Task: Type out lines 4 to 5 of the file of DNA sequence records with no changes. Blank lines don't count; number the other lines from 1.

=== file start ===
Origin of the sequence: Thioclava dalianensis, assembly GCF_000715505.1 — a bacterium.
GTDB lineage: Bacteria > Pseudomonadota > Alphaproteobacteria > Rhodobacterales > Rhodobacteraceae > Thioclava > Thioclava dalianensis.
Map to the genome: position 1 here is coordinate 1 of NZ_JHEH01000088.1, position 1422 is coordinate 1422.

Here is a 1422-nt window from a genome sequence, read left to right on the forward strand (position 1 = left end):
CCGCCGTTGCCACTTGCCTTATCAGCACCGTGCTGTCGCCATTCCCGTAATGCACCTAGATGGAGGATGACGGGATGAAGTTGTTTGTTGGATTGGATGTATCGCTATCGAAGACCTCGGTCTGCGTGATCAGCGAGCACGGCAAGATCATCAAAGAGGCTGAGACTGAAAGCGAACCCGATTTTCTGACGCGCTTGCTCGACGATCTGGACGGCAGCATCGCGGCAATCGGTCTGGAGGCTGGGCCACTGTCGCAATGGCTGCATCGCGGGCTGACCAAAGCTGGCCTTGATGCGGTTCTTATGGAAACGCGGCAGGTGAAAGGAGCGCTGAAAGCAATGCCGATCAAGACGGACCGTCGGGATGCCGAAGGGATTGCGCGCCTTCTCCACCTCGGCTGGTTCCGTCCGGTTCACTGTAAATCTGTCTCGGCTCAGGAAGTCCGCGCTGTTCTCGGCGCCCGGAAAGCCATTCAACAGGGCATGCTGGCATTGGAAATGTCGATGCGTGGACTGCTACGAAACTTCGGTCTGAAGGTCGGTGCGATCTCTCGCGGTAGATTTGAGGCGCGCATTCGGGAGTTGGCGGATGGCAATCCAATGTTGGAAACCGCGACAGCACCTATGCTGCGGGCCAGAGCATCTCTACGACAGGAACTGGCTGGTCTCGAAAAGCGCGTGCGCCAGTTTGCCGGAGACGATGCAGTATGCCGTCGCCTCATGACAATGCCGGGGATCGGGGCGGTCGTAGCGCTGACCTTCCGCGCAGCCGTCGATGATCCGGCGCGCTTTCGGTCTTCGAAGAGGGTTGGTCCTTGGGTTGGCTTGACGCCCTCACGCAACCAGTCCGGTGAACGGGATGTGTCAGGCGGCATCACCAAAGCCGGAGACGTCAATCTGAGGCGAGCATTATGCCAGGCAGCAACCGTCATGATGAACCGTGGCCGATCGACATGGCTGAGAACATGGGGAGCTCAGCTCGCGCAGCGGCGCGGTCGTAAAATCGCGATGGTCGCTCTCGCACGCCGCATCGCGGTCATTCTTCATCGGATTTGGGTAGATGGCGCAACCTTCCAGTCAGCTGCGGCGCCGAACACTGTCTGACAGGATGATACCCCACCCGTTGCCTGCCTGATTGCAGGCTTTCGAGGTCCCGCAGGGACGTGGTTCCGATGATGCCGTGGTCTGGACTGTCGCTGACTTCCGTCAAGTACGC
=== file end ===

Here is a 1422-nt window from a genome sequence, read left to right on the forward strand (position 1 = left end):
CCGCCGTTGCCACTTGCCTTATCAGCACCGTGCTGTCGCCATTCCCGTAATGCACCTAGATGGAGGATGACGGGATGAAGTTGTTTGTTGGATTGGATGTATCGCTATCGAAGACCTCGGTCTGCGTGATCAGCGAGCACGGCAAGATCATCAAAGAGGCTGAGACTGAAAGCGAACCCGATTTTCTGACGCGCTTGCTCGACGATCTGGACGGCAGCATCGCGGCAATCGGTCTGGAGGCTGGGCCACTGTCGCAATGGCTGCATCGCGGGCTGACCAAAGCTGGCCTTGATGCGGTTCTTATGGAAACGCGGCAGGTGAAAGGAGCGCTGAAAGCAATGCCGATCAAGACGGACCGTCGGGATGCCGAAGGGATTGCGCGCCTTCTCCACCTCGGCTGGTTCCGTCCGGTTCACTGTAAATCTGTCTCGGCTCAGGAAGTCCGCGCTGTTCTCGGCGCCCGGAAAGCCATTCAACAGGGCATGCTGGCATTGGAAATGTCGATGCGTGGACTGCTACGAAACTTCGGTCTGAAGGTCGGTGCGATCTCTCGCGGTAGATTTGAGGCGCGCATTCGGGAGTTGGCGGATGGCAATCCAATGTTGGAAACCGCGACAGCACCTATGCTGCGGGCCAGAGCATCTCTACGACAGGAACTGGCTGGTCTCGAAAAGCGCGTGCGCCAGTTTGCCGGAGACGATGCAGTATGCCGTCGCCTCATGACAATGCCGGGGATCGGGGCGGTCGTAGCGCTGACCTTCCGCGCAGCCGTCGATGATCCGGCGCGCTTTCGGTCTTCGAAGAGGGTTGGTCCTTGGGTTGGCTTGACGCCCTCACGCAACCAGTCCGGTGAACGGGATGTGTCAGGCGGCATCACCAAAGCCGGAGACGTCAATCTGAGGCGAGCATTATGCCAGGCAGCAACCGTCATGATGAACCGTGGCCGATCGACATGGCTGAGAACATGGGGAGCTCAGCTCGCGCAGCGGCGCGGTCGTAAAATCGCGATGGTCGCTCTCGCACGCCGCATCGCGGTCATTCTTCATCGGATTTGGGTAGATGGCGCAACCTTCCAGTCAGCTGCGGCGCCGAACACTGTCTGACAGGATGATACCCCACCCGTTGCCTGCCTGATTGCAGGCTTTCGAGGTCCCGCAGGGACGTGGTTCCGATGATGCCGTGGTCTGGACTGTCGCTGACTTCCGTCAAGTACGC